The Newborn Moses
Arguably one of the most puzzling verses in Holy Scripture is that which tells why Moses’ mother did not drown him at birth. For the purpose of introducing this subject as a matter of inquiry, but without recommending the accuracy of the translation, I quote the relevant verse in the New King James Version: “And when she saw he was a beautiful child, she hid him three months” (Exodus 2:2).
This verse is puzzling in two ways. First, taken as a plain assertion—“he was beautiful, so she hid him”—the verse just won’t do. Are we to imagine that all the other little Hebrew boys were ugly? Since the beauty in Moses’ case is given as the reason for his parents’ refusal to obey Pharaoh’s command, we suspect that a deeper, subtler significance is intended.
Second, ancient interpreters, though differing among themselves somewhat about details, agree that its meaning is more mysterious than at first appears.
We may begin with the New Testament witnesses, Stephen and the author of the Epistle to the Hebrews. In their reading of this verse, both these early Christians maintained the adjective asteios, which the Septuagint used to describe Moses. Although this word is most often translated as “well formed” or “beautiful,” each of these sources recognized that the appearance of the newborn Moses was of a quality different from merely human beauty.
Thus, after the adjective asteios, Stephen added the qualifying expression to Theo, “to God,” which effectively changes the sense of the verse to “well pleasing to God” (Acts 7:20). Moreover, Stephen was describing Moses himself, his relationship to the Lord, not his mother’s assessment of the child. In fact, Stephen does not even mention Moses’ mother.
In the Epistle to the Hebrews, where the appearance of the newborn Moses is given as the reason why his parents “were not afraid of the king’s command,” the entire context is that of faith: “By faith Moses, when he was born, was hidden three months by his parents, because they saw that he was a beautiful child” (11:23). Here the point is very subtle indeed. When the parents looked upon little Moses, they were able to discern “by faith” some aspect of the child’s appearance that was not otherwise obvious. We recall that this section of Hebrews began by defining faith as “the substance of things hoped for, the evidence of things not seen” (11:1). In Hebrews 11, faith invariably has to do with an adherence to the unseen future. The infant Moses, then, gave evidence of something hoped for but not yet seen, and faith granted his parents a special discernment in his regard.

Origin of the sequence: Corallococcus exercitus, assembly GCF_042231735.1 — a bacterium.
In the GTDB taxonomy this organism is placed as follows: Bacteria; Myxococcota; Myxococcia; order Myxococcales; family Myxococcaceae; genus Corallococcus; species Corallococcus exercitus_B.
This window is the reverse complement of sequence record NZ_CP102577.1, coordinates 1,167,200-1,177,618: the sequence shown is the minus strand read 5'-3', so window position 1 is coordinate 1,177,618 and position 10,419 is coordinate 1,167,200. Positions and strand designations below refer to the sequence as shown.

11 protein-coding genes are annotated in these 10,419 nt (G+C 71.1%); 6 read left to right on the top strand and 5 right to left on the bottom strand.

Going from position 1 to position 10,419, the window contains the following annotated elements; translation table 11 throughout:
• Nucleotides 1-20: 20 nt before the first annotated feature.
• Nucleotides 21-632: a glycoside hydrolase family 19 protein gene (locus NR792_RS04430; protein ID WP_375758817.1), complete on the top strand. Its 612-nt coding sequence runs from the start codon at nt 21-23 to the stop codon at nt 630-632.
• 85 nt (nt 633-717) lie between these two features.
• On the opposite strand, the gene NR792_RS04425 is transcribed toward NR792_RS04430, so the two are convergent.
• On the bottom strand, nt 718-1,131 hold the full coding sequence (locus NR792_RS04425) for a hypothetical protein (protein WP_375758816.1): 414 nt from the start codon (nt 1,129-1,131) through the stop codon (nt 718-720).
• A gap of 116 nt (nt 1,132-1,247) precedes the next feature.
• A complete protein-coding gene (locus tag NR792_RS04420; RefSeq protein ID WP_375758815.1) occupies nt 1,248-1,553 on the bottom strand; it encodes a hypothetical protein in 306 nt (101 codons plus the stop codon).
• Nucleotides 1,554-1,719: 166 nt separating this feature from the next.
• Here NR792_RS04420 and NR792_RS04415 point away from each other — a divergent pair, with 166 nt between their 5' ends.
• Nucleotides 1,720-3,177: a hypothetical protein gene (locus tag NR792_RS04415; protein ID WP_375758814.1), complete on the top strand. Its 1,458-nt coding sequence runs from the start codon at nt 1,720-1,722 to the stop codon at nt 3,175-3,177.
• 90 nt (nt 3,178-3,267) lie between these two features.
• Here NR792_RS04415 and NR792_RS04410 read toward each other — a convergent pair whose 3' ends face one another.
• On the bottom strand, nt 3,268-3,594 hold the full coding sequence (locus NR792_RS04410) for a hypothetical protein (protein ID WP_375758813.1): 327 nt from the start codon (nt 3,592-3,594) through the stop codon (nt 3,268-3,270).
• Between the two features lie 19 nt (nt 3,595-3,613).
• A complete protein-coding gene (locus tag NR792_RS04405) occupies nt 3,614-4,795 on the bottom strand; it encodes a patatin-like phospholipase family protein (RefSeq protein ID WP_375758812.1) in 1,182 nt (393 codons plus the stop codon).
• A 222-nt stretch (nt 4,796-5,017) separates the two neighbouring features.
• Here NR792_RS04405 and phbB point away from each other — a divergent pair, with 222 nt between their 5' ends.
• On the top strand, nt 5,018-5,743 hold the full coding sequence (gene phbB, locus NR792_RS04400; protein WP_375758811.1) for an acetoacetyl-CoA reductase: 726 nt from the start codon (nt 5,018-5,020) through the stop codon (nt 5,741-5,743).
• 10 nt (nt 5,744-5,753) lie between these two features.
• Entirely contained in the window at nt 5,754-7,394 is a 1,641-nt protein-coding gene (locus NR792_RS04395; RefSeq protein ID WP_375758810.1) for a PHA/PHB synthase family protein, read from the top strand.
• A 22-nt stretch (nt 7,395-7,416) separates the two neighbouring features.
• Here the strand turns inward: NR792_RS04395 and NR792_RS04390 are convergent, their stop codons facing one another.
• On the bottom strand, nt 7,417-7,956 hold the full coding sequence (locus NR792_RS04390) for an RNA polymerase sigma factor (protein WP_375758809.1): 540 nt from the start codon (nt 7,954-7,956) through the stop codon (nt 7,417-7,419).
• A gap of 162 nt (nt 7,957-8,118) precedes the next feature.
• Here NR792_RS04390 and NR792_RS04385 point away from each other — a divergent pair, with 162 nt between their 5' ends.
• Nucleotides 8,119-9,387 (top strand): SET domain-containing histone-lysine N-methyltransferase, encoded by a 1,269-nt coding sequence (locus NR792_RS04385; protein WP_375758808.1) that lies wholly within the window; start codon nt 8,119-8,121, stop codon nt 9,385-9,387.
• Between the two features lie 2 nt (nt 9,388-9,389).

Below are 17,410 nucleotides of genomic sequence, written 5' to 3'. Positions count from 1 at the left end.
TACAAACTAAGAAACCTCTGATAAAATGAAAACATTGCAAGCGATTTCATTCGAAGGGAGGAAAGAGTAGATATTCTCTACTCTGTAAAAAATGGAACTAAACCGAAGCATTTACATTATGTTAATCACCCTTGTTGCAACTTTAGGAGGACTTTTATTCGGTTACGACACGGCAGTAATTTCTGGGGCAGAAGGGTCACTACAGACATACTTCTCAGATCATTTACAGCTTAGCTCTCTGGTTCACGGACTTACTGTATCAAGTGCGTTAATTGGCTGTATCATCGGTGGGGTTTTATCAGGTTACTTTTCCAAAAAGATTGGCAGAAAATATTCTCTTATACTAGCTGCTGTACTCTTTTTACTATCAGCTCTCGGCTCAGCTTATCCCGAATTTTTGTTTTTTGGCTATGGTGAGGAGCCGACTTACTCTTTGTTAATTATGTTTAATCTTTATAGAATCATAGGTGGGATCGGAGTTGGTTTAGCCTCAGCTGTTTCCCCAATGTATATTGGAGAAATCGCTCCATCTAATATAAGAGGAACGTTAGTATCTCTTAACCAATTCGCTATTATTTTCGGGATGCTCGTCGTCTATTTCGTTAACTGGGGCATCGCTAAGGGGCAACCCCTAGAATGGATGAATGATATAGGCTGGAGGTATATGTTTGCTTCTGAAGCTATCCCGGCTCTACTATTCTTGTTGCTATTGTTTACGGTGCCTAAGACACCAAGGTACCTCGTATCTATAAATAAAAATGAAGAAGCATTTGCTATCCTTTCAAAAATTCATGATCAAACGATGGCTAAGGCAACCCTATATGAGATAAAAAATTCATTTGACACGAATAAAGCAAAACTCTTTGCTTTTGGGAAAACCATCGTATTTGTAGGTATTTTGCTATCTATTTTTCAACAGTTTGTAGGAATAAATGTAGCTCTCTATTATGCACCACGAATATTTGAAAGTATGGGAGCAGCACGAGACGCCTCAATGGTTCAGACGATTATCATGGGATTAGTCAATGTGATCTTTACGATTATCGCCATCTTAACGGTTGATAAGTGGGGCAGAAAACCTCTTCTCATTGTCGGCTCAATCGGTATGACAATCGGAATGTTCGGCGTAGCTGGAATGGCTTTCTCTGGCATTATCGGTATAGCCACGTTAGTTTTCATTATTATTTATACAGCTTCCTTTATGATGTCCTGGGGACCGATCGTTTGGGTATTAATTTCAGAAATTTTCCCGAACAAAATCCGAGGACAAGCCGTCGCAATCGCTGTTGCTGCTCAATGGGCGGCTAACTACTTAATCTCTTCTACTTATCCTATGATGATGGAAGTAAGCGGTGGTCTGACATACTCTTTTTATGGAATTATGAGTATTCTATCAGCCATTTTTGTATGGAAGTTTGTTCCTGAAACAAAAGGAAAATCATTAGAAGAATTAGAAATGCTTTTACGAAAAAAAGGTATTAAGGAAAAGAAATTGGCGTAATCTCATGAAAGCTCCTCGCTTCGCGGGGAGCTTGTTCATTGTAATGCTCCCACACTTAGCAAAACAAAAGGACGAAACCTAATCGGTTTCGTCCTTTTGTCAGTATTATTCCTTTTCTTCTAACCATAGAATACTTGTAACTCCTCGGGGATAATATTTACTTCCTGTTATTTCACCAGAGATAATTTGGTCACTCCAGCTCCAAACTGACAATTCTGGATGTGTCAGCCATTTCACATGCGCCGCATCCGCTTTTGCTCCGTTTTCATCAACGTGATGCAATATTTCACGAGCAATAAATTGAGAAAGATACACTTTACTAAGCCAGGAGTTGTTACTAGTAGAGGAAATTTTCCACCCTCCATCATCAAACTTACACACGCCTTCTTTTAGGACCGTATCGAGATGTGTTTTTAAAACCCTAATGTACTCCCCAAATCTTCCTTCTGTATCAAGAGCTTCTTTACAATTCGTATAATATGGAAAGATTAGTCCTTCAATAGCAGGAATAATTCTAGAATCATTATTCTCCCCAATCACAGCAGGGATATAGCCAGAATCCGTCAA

These early Christian interpretations of Exodus 2:2 are not unlike those found among ancient Jewish readers of the text. For example, Philo wrote that the newborn Moses “had a beauty more than human” ( de Vita Moysi 1.9), and Josephus apparently agreed ( Antiquities 2.9.6 §224). Rashi, in his commentary on Exodus, went even further, speculating that the house was filled with light at Moses’ birth. Indeed, he wrote, when Pharaoh’s daughter opened the little basket floating on the Nile, she beheld the Shekinah, the luminous cloud of the divine glory.
All of these readings, differing among themselves in detail, are in accord in their search for a deeper, subtler meaning in the Bible’s description of the newborn Moses. They all agree that his beautiful appearance was revelatory of God’s purpose.
I respectfully offer here another approach to the passage.
Most of the authors I have cited (Rashi the exception) based their interpretations of Exodus 2:2 on the Septuagint. I suggest that we look more closely at the underlying Hebrew text, which asserts of Moses’ mother, wattere’ ’oto ki tov hu’, literally, “and she saw that he was good.”
The most obvious parallels to this passage, I submit, are the several places where the Book of Genesis says of Creation, “And God saw that it was good,” wayyar’ ’Elohim ki tov (Genesis 1:10,12,18,21,25,31). It is remarkable that both passages employ the identical predicate (ra’ah) and exactly the same objective clause (ki tov). That is to say, each of these books begins with the selfsame assertion, ra’ah ki tov—“. . . saw that . . . was good.” Moreover, this verbal correspondence between Genesis and Exodus is certainly deliberate on the author’s part. Thus, God’s salvific deed in Exodus is here set in intentional parallel with his creative work in Genesis. I propose that this harmony pertains to the deeper, subtler significance of the text.
Letters Welcome: One of the reasons Touchstone exists is to encourage conversation among Christians, so we welcome letters responding to articles or raising matters of interest to our readers. However, because the space is limited, please keep your letters under 400 words. All letters may be edited for space and clarity when necessary. firstname.lastname@example.org
An introductory subscription (six copies for one year) is only $29.95.